Amoco Admits Cancer Link

A two-year investigation released by BP Amoco admits that toxic chemicals were probably to blame for more than 20 cases of cancer among workers at their research lab outside Chicago.

The third floor of the laboratory, known as Building 503, had a problem and those who worked there knew it. CBS News Correspondent Lee Cowan reports that since 1989, five employees of the energy and petrochemicals company have died and at least 15 others have been diagnosed with varying forms of tumors and cancers.

According to Amoco's Michael Wells, "The evidence suggests that the individuals who have been affected with brain cancer, that it is very possible that something about their work caused it."

Although admitting one problem, the company denied others. Experts hired by Amoco to solve the medical mystery found a possible link with only one very rare kind of brain cancer. They say the other reported illnesses had nothing to do with conditions at the lab.

The news gives little comfort to George Varney, who worked at the lab for some 13 years. He's been diagnosed with liver cancer, fatal without a transplant. "I don't think it takes a rocket scientist to notice things were obviously wrong at that particular facility," he says.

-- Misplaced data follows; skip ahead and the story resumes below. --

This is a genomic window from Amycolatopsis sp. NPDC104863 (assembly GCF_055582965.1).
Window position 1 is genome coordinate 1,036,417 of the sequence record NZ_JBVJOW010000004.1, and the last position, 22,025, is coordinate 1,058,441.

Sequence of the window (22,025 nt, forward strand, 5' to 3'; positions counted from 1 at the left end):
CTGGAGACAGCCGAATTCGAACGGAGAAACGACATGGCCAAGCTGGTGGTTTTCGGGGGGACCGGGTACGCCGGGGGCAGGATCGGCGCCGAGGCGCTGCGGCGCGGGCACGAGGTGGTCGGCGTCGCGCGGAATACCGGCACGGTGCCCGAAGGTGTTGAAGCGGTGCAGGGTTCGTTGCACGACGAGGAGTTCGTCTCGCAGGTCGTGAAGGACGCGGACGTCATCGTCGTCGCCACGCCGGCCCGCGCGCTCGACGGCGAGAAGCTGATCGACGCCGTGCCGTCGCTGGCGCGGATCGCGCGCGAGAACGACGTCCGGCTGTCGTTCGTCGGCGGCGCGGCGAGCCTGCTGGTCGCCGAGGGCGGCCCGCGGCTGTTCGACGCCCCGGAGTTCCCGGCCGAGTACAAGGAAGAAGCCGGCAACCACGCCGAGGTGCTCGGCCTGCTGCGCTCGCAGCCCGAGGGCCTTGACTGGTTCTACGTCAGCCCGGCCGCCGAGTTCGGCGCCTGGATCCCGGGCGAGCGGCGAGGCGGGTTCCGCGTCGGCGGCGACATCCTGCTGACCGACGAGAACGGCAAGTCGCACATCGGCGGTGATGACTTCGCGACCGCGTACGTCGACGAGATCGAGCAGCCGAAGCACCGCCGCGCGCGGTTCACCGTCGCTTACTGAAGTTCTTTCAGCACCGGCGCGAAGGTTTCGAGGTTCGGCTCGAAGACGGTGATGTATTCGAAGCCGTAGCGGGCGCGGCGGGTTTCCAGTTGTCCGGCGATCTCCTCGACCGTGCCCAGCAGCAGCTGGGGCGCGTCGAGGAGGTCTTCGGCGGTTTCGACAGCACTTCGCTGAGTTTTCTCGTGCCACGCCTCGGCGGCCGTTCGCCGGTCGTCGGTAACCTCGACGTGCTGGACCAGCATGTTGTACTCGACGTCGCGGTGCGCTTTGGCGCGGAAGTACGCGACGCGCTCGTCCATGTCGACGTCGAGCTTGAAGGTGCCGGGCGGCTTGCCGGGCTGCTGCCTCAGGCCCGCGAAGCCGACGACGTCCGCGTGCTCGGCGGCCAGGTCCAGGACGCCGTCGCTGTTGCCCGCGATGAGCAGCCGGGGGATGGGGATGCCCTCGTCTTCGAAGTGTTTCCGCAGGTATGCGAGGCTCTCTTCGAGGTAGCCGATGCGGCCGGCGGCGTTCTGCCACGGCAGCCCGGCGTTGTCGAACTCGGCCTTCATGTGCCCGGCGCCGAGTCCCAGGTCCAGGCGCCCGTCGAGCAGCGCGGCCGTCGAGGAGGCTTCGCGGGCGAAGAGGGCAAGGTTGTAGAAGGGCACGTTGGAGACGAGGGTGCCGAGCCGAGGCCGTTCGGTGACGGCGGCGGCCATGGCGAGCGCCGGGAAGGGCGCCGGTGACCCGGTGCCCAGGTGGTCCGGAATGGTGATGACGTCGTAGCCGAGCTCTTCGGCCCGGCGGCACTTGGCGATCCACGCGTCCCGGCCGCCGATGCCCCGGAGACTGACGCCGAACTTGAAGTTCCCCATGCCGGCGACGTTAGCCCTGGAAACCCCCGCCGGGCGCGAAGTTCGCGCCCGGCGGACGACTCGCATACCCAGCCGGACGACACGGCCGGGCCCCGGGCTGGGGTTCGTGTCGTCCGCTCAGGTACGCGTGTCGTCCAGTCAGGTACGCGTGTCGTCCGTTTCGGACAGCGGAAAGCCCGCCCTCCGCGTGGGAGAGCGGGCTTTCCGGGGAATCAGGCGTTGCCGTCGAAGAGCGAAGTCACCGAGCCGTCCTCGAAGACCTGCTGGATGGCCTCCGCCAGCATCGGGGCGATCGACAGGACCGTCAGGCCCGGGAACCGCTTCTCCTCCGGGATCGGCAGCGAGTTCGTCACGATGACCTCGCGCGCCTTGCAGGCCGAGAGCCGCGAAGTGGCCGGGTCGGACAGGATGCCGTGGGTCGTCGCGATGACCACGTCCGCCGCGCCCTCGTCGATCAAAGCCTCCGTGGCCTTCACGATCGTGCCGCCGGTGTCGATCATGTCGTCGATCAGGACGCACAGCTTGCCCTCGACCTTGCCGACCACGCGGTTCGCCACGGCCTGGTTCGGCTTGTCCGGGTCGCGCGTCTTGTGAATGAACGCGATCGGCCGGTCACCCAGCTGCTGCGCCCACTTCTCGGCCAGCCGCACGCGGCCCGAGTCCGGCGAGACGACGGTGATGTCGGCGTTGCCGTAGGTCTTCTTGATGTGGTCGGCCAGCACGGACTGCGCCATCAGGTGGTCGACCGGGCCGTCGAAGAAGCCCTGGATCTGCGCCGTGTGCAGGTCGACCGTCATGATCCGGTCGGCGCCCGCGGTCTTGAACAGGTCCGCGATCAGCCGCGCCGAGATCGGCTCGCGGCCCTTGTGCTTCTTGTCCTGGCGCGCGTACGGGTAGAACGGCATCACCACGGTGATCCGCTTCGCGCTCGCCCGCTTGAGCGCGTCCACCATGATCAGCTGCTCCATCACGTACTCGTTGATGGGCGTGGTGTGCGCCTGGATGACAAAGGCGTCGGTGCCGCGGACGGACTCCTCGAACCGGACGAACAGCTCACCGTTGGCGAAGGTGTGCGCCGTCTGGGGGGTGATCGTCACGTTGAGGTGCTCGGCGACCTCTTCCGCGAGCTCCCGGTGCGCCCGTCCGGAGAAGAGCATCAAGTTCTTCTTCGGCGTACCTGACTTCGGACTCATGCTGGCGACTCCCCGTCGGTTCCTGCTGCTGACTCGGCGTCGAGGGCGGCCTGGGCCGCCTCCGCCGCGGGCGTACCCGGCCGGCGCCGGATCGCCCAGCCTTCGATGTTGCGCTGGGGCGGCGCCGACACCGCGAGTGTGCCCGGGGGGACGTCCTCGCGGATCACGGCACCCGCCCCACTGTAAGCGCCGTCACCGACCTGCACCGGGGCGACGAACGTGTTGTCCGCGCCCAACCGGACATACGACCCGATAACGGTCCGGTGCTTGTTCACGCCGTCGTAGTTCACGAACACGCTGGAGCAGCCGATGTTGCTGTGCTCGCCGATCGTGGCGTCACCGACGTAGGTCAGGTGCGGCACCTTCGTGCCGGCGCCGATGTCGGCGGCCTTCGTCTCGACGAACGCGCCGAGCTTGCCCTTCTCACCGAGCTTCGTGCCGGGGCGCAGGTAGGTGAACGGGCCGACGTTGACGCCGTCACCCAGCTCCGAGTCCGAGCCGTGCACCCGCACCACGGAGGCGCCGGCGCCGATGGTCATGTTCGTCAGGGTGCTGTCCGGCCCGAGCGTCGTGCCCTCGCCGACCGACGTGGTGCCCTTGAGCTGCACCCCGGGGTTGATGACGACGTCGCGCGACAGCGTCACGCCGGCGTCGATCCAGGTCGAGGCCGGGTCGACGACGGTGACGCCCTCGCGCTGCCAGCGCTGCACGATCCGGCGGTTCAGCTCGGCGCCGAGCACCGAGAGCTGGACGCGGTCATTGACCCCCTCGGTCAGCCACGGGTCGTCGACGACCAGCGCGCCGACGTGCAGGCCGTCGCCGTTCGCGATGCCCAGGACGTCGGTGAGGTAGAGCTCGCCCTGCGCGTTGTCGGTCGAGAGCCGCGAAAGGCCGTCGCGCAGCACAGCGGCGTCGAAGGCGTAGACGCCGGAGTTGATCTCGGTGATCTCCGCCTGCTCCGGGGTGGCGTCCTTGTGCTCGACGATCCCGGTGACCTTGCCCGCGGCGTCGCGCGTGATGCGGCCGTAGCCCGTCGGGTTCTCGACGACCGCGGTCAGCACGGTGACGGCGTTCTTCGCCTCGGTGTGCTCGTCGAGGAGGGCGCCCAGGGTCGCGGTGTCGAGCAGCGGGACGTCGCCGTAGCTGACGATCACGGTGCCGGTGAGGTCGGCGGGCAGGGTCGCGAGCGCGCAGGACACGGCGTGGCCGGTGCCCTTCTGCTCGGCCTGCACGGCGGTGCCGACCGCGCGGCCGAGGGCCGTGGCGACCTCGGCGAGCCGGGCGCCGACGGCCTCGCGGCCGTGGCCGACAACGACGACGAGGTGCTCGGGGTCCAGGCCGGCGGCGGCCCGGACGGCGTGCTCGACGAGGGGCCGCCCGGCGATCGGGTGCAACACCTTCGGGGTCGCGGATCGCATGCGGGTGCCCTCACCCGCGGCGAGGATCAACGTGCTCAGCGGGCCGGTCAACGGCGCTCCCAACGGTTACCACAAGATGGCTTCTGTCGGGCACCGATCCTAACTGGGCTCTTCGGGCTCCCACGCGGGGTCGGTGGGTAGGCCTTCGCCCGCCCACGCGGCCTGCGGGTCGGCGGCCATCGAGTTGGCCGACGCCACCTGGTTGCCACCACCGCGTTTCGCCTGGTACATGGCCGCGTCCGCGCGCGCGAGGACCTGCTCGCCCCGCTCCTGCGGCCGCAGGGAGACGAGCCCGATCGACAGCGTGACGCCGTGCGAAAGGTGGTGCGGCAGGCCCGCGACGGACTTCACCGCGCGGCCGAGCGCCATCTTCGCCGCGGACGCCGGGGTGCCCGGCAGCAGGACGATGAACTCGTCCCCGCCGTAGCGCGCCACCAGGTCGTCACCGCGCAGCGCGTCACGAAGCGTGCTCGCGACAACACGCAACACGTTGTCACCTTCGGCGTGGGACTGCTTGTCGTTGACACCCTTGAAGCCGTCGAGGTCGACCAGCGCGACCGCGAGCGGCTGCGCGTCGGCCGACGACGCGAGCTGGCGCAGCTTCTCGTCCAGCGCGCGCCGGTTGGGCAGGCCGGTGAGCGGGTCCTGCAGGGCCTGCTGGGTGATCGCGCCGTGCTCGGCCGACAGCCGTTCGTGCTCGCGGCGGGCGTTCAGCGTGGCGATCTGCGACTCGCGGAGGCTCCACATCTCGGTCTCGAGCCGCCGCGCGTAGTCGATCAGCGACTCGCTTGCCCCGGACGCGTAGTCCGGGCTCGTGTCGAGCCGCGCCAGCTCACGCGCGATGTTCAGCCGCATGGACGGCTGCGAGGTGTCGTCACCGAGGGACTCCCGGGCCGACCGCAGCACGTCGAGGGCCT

More than a dozen lawsuits are now pending against the company; most claim a faulty ventilation system wasn't protecting workers from exposure to toxic chemicals. Grant Dixon, an attorney representing a plaintiff against Amoco, says "Your odds of developing brain cancer in 503, if you worked in that one building, particularly on one floor, were more than 10 times what you would have if you worked anywhere else in the complex."

The company has since shut the lab down. The investigation continues, as will the waiting for those already diagnosed and those wondering if they may be next.